Pat Francisco will be stepping in to replace Barrie as the creative nonfiction editor of W~SR. She is the author of a novel, several plays, and two works of creative nonfiction: Village Without Mirrors and Telling: A Memoir of Rape and Recovery.  Pat has been a member of the faculty for over twenty years, having taught in the MALS, MFA, and BFA programs, and will bring her own substantial talents and unique sensibility to the job.

    Each of the faculty editors has made invaluable contributions to the review and each has helped to shape the contents and build the magazine’s national reputation.  It’s good for the enterprise, however, to change editors periodically and to bring new visions and voices into the mix.  It’s also important to give different faculty members the opportunity not only to help shape the magazine but to advance their careers as editors.  After serving as a stellar poetry editor for many years, Patricia Kirkpatrick is stepping down this summer.  Katrina Vandenberg will be joining the ranks of faculty editors alongside Pat Francisco and Sheila O’Connor, the fiction editor.  Katrina teaches the cross-genre gateway course in the BFA and courses in poetry in the BFA and MFA.  She is the author of two collections of poetry:  Atlas and the just-released, An Alphabet Not Unlike the World.

    The fall 2012 issue of Water~Stone Review is in production, with a rich and exciting lineup of poetry, fiction, and creative nonfiction, including the winner of the Jane Kenyon Poetry Prize; an interview with poet Ralph Angel; essay reviews by Stan Sanvel Rubin and Mary Cappello; and Toi Derricotte’s Meridel Le Sueur Essay.  As always, our colleagues from DesignWorks at MCAD will be designing the cover and curating a folio of original photographs.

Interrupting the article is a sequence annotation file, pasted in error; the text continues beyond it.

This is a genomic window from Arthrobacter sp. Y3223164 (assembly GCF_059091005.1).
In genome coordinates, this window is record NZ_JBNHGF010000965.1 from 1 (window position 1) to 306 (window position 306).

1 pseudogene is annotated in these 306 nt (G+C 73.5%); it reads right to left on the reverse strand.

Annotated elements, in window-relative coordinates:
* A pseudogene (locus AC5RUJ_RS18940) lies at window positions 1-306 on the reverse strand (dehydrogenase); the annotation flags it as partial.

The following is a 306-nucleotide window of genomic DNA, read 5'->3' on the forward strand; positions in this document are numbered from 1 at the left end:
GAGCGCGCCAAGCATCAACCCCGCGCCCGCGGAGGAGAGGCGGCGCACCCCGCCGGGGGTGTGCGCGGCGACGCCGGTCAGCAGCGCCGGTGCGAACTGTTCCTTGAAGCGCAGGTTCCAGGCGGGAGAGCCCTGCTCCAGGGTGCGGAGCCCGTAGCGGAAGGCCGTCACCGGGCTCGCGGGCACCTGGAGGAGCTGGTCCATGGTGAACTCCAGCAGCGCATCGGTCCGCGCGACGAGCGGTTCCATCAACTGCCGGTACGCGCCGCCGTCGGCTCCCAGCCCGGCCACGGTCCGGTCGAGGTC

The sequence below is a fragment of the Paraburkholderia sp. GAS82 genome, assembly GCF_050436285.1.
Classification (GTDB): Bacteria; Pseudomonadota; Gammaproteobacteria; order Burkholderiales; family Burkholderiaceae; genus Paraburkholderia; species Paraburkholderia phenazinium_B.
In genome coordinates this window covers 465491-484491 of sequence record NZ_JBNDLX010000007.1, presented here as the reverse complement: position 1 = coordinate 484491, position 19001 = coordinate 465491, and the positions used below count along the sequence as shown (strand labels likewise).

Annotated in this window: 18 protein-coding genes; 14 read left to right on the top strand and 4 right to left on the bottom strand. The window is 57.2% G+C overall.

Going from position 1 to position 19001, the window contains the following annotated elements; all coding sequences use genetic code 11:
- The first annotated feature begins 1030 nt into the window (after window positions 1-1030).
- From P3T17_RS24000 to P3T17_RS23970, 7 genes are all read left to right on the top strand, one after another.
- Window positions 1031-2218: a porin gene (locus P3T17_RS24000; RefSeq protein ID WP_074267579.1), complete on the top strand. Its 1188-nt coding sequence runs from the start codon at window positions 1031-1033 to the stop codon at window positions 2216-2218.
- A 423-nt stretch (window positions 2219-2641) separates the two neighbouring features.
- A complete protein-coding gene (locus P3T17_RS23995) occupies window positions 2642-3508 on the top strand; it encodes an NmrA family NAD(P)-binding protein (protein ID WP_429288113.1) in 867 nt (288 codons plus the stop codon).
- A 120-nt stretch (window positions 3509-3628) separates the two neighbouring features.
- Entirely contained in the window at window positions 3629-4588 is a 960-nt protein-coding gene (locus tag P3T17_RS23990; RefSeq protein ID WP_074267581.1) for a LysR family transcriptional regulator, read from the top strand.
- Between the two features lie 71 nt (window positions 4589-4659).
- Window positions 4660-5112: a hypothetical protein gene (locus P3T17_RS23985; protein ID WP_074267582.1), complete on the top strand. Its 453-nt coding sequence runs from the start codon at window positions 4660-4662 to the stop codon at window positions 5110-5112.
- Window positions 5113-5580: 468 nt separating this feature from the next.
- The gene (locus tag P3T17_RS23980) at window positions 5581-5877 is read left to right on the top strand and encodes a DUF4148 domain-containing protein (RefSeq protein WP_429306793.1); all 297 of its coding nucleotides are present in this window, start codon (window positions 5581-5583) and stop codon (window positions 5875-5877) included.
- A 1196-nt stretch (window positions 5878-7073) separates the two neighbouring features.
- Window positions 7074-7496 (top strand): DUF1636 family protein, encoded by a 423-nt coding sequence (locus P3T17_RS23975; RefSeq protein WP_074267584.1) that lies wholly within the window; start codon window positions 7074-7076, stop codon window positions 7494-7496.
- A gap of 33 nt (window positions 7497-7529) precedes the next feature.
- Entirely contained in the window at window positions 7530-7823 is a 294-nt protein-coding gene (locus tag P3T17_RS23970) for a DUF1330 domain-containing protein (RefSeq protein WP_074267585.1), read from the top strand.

Our June courses are underway and we are looking forward to the Young Writer’s Workshop in June and our annual Summer Writing Workshop at St. Olaf College in July.  We still have a few open spots in fiction and poetry with award-winning writers Nami Mun and Bob Hicok. Go to www.hamline.edu/cwp for more information.

    Our biggest event over the summer is the July residency for the MFA in Writing for Children and Young Adults program.  This year we are launching a new emphasis in writing for graphic novel and comics, having added acclaimed graphic novelist and cartoonist Gene Yang to the faculty.  Gene is the author of American Born Chinese, nominated for a National Book Award and winner of a Michael L. Printz Award for excellence in YA literature.  To celebrate our entry into graphic narratives, we have invited David Small, Caldecott Award-winning illustrator and author of Stitches, a heartbreaking and stunning graphic memoir.  Also with us this residency are guest authors Chris Crutcher and Emily Jenkins (a.k.a. e. lockhart) and Anita Silvey, author of 100 Best Books for Children and 500 Great Books for Teens.  Fourteen of our seventeen faculty members will be with us this July, and we will be celebrating the completion of their programs with thirteen graduates. 

    We have many new publications and accomplishments on the part of faculty, students, and alums, so please read through the rest of The Exchange for all of the news. 

    Although there’s plenty of academic and other professional work to be done over the summer, vacations to enjoy and families to tend, I hope you will devote time this summer to your writing and other creative projects.  Nurturing one’s creative life, while high on most of our priority lists, often falls to the wayside when more pressing responsibilities call.  As they always do.  So take the time to read, reflect, study, write, and make art.  I leave you with this poem from Ruth Stone, from What Loves Come To: New & Selected Poems:

    The Porch 

    Whatsoever comes to the screen,
    firefly or moth,
    I lean back in the wicker chair,
    the porch my fragile skin
    between me
    and the gorgeous open maw,
    the sucking swallowing world.


    Mary François Rockcastle